BuzzFeed has built a sizable audience on YouTube and Facebook with its entertainment and lifestyle content. But in Hollywood, the publisher’s news division has helped BuzzFeed land its first deals with big-name buyers such as Netflix and Hulu.

Last week, Hulu announced it had commissioned a documentary feature film from BuzzFeed News based on its extensive reporting of sexual abuse allegations against singer R. Kelly. A few weeks earlier, Netflix ordered a documentary series from BuzzFeed called “Follow This,” which will follow BuzzFeed News reporters on the job.

These two streaming shows join a growing slate of longer-form programming for BuzzFeed News, including the daily morning show “AM to DM” for Twitter, which recently renewed the program through the end of 2018, a cable TV show coming this fall on Oxygen, and a weekly interview show for Facebook Watch coming later this summer. BuzzFeed is also actively pitching a nightly news show to premium cable buyers, and has dozens of projects in development with external distribution partners, many of which are tied to the BuzzFeed News brand, said a company spokesperson. Recently, BuzzFeed signed up with Hollywood talent agency WME to help the publisher sell projects across subscription streaming, TV and film.

Shani Hilton, vp of news and programming for BuzzFeed, said she’s thinking about film and TV “a ton” these days. “It’s becoming a huge part of my day,” she said. “We want to extend the BuzzFeed News brand as far as it can go.”

Linzee Troubh, BuzzFeed’s senior manager of news development, oversees BuzzFeed News’ streaming and TV deals. Troubh is part of the 40-person BuzzFeed Studios group and is fully focused on working with BuzzFeed News journalists to develop show formats and ideas based on the outlet’s original reporting.

While BuzzFeed News is actively investing in producing for streaming platforms and TV, it’s taking an “opportunistic” approach to deal-making rather than signing as many deals as quickly as possible, Hilton said. “Ultimately, it really is on a case-by-case basis and how we can marry what we have going on with what the market is looking for,” she said.

Today, BuzzFeed News has the audience and the prestige of a national news outlet, with more than 300 staffers worldwide and more than 250 million page views per month, with news accounting for a quarter of the traffic to BuzzFeed’s site and apps, the company said. But even with this audience, BuzzFeed executives including CEO Jonah Peretti have been plagued by questions about whether the publisher would spin or sell off BuzzFeed News, which does not generate as much revenue as the publisher’s entertainment and lifestyle content. That programming, by the way, is mostly distributed on Facebook and YouTube, where BuzzFeed properties drove 2.9 billion video views and 731 million video views, respectively, in April, according to Tubular Labs.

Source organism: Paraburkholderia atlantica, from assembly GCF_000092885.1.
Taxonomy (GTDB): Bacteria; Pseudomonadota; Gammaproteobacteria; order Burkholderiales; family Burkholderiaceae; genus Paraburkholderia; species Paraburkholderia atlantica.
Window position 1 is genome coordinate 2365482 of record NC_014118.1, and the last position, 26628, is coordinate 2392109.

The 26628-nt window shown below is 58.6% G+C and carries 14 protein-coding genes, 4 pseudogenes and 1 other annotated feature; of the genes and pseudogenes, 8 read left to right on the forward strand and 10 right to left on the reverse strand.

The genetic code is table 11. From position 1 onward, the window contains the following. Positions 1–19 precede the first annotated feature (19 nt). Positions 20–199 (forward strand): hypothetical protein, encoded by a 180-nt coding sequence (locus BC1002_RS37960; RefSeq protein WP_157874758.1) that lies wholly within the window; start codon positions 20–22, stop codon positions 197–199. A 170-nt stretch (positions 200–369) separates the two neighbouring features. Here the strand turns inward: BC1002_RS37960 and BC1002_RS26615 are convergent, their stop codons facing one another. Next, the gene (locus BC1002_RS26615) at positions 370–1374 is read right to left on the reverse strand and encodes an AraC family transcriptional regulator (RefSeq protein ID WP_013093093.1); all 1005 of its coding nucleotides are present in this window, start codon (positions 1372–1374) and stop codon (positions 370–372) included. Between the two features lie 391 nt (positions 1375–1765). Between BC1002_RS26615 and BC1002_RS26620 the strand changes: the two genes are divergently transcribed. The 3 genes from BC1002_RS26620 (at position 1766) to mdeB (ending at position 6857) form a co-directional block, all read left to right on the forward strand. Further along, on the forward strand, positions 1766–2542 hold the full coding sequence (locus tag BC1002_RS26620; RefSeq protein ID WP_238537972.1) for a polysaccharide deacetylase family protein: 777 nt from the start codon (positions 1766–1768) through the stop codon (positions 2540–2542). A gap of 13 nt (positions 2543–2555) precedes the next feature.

Peretti has been steadfast about his commitment to keeping and growing BuzzFeed News. And with social, over-the-top and linear TV content buyers seeking more unscripted and documentary content, BuzzFeed News has an opportunity to be a bigger revenue driver for BuzzFeed while helping the company diversify its revenue streams beyond advertising. While sponsorships fund “AM to DM,” Netflix is paying BuzzFeed to produce “Follow This.” BuzzFeed was also able to snag a license fee from Apple News, which exclusively premiered the first three episodes of the documentary series “Future History: 1968” before they aired on BuzzFeed’s site, apps and social channels.

A diversified revenue portfolio is a big mission at BuzzFeed overall. BuzzFeed CEO Jonah Peretti recently told Bloomberg that about a third of the company’s revenue in 2018 will come from non-advertising sources, including film and TV production, licensing, merchandising, and e-commerce. Peretti said he hopes to see revenue evenly split between advertising and other sources next year.

One advantage BuzzFeed has over traditional production studios when it comes to producing for streaming platforms and TV is the publisher can absorb some of the development costs, said Robert Green, chief creative officer of Ripple Collective and a veteran digital and TV producer.

“With studios, when you’re pitching financiers, there’s an expectation that they’ll lose several millions of dollars on a development budget because it takes time to sell TV shows and gain traction,” Green said. “BuzzFeed is not dependent on the short-term hit of selling a show to Netflix because they have other revenue-generating businesses that can fund the cost of development.”

While BuzzFeed News is eyeing more projects and partnerships in Hollywood, it won’t be at the expense of its core, editorial product, Hilton said.

“We want to make this additive and not have it take people away from the great journalism that is so core to everything we do,” she said.

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